- By Jenna Lawson Staff Writer
A Kettering woman is the second woman to escape from the Clark County Jail in just over a month’s time.
Jennifer Tate, 29, of Kettering, was arraigned on felony escape charges in Clark County Municipal Court on Wednesday morning. Judge Mel Kemmer entered a not guilty plea for her and set bond at $25,000.
According to a report from the Clark County Sheriff’s Office, Tate was able to slip through a perimeter fence to freedom while she and other inmates at the jail were in a recreation period around 7 p.m. Tuesday. Tate was being housed in a Modular Housing Unit underneath the Public Safety Building.
Lt. Kristopher Shultz, Criminal Investigations Commander with the sheriff’s office, said the area is secure and under constant surveillance, and the sheriff’s office is looking into whether a camera glitch may have allowed Tate to go near the fence unnoticed.
“Her movement through the area where the inmates were engaged in recreation was not picked up by the camera,” he said.
Shultz said the fence is chain-linked and topped with barbed wire, and Tate suffered serious injuries as a result of the escape.
The sheriff’s office said they believe Tate travelled a few blocks north after getting through the fence, where she eventually jumped into Buck Creek before exiting the creek near the Springfield Museum of Art on North Fountain Avenue.
Deputies spotted her in the parking lot of the museum. She tried to run again as they approached, but her injuries prevented her from eluding capture. Body camera footage from the incident shows Tate’s ripped clothes and bloodied body. She was captured 26 minutes after her escape.
She was treated by Springfield Fire Rescue Division personnel and then taken to Springfield Regional Medical Center. She confessed to detectives there, citing family issues as the reason for her escape, according to the sheriff’s office.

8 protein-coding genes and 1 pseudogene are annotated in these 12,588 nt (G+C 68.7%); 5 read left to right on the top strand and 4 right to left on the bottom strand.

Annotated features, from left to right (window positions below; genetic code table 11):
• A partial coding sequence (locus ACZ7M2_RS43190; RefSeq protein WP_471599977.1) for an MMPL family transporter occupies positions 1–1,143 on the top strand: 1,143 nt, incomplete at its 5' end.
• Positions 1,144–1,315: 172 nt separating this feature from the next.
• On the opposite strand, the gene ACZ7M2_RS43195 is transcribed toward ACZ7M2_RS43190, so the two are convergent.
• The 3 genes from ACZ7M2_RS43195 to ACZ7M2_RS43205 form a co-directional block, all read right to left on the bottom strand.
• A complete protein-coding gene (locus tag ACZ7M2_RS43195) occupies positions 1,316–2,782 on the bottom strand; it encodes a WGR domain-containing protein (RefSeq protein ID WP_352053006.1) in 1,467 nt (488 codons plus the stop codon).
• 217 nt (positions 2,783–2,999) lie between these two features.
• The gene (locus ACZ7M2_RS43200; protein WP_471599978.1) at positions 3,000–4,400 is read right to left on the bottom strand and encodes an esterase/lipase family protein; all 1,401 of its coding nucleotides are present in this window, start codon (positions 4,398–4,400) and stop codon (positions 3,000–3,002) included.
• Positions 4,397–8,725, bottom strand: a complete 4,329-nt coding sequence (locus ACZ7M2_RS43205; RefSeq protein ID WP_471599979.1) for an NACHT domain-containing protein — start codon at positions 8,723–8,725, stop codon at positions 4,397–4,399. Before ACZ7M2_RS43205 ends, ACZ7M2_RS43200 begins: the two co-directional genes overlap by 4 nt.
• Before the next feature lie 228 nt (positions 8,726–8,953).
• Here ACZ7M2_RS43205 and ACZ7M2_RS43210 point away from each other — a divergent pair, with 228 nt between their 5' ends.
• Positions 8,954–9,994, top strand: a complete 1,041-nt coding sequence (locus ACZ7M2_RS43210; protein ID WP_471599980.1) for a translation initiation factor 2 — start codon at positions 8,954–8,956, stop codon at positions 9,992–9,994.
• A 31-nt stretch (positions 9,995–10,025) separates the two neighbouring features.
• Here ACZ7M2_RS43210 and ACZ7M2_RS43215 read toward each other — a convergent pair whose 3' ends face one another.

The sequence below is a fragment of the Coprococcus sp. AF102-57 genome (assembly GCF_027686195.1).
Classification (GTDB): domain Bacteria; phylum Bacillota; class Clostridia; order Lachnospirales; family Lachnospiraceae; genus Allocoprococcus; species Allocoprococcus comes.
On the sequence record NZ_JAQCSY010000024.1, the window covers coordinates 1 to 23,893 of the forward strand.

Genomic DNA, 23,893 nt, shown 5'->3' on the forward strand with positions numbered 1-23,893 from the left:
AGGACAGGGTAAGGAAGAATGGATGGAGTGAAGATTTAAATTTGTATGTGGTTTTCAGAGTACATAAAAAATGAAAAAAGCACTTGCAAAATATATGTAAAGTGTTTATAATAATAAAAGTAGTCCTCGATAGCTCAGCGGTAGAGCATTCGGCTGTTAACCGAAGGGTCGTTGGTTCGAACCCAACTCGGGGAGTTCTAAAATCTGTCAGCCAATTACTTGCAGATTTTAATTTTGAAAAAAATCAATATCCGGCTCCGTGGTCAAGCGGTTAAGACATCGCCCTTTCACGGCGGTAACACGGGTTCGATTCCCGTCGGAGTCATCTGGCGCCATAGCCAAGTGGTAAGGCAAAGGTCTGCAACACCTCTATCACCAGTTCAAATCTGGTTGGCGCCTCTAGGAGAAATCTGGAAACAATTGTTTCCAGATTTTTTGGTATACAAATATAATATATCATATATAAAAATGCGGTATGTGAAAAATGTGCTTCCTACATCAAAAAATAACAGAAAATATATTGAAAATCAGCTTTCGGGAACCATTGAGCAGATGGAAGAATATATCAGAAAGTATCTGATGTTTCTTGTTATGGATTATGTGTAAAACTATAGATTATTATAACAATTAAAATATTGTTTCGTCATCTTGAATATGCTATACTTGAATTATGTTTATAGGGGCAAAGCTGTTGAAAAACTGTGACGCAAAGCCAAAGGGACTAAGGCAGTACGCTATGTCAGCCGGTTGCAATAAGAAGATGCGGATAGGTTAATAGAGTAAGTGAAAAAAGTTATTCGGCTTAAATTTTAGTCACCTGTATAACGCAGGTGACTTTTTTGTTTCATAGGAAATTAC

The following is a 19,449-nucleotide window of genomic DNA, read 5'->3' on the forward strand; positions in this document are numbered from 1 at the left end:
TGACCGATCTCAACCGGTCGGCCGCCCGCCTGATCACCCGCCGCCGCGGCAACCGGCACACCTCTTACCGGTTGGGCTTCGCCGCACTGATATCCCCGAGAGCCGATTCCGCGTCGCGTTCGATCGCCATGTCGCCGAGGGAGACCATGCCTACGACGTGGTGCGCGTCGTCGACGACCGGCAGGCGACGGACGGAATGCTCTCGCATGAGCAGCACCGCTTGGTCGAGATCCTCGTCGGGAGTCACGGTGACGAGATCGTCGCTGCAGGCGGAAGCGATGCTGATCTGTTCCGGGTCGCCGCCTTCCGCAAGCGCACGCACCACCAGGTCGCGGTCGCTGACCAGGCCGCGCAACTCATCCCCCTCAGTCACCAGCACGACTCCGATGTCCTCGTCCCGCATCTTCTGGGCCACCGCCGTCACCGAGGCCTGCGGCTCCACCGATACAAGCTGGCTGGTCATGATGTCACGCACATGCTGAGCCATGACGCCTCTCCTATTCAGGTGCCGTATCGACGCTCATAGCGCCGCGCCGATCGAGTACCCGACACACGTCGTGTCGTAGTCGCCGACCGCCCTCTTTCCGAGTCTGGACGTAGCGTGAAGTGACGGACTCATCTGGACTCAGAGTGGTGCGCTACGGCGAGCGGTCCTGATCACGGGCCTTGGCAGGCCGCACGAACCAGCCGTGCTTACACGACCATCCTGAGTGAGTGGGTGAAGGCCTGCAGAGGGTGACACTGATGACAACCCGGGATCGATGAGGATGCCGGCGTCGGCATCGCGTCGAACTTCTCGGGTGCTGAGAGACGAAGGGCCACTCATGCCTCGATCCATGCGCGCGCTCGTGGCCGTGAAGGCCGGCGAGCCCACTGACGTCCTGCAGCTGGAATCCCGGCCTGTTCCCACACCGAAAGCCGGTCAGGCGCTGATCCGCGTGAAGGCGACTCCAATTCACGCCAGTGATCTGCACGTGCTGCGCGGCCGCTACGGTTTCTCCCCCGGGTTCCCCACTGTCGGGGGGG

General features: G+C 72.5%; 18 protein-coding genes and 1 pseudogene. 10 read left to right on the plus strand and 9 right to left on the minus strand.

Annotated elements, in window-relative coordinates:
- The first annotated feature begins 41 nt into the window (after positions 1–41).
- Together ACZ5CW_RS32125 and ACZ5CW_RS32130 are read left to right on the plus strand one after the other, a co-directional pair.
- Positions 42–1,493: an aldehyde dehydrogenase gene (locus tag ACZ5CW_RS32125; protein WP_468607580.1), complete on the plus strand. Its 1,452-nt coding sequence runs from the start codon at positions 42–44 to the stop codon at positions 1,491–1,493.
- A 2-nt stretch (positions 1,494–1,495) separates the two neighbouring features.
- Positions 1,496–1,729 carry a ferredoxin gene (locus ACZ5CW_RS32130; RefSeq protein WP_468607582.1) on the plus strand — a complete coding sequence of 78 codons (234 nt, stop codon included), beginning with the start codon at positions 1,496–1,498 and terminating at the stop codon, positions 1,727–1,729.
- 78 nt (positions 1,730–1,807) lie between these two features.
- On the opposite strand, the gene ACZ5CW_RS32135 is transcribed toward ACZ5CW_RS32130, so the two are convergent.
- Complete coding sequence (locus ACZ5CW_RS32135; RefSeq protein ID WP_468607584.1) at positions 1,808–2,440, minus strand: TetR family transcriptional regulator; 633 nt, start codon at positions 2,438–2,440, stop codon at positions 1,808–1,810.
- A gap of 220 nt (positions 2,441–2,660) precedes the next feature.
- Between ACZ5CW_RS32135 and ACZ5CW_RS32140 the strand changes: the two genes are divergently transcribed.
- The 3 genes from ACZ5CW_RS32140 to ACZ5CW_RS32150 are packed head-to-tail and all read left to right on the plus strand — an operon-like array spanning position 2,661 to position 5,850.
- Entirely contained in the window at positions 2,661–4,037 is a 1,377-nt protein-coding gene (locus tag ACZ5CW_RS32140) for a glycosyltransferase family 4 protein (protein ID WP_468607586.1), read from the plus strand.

Tate was in jail on charges of theft and unauthorized use of a motor vehicle.
In court on Wednesday, Tate asked the judge for access to mental treatment.
At the beginning of August, a New Carlisle woman climbed over a fence to escape from the jail before stealing a car from the Springfield Museum of Art.
Alisha Salyer was eventually apprehended at her home — but the back-to-back nature of the escapes is causing the sheriff’s office to look closely at the security and monitoring of inmates.
“We’re working with the physical plant of the building that we have. The building (was) built in 1980, so we’re looking at means to further add security to that area and increase the protective nature of our perimeter,” Shultz said. “We don’t want to incur an enormous expense to the taxpayer but we have the responsibility that we have to keep these people incarcerated here and protect them from the outside world and protect the outside world from them.”
The sheriff’s office investigation into the latest escape is still ongoing. Shultz thanked all of the deputies and officers from the Springfield Police Division who assisted in Tate’s capture.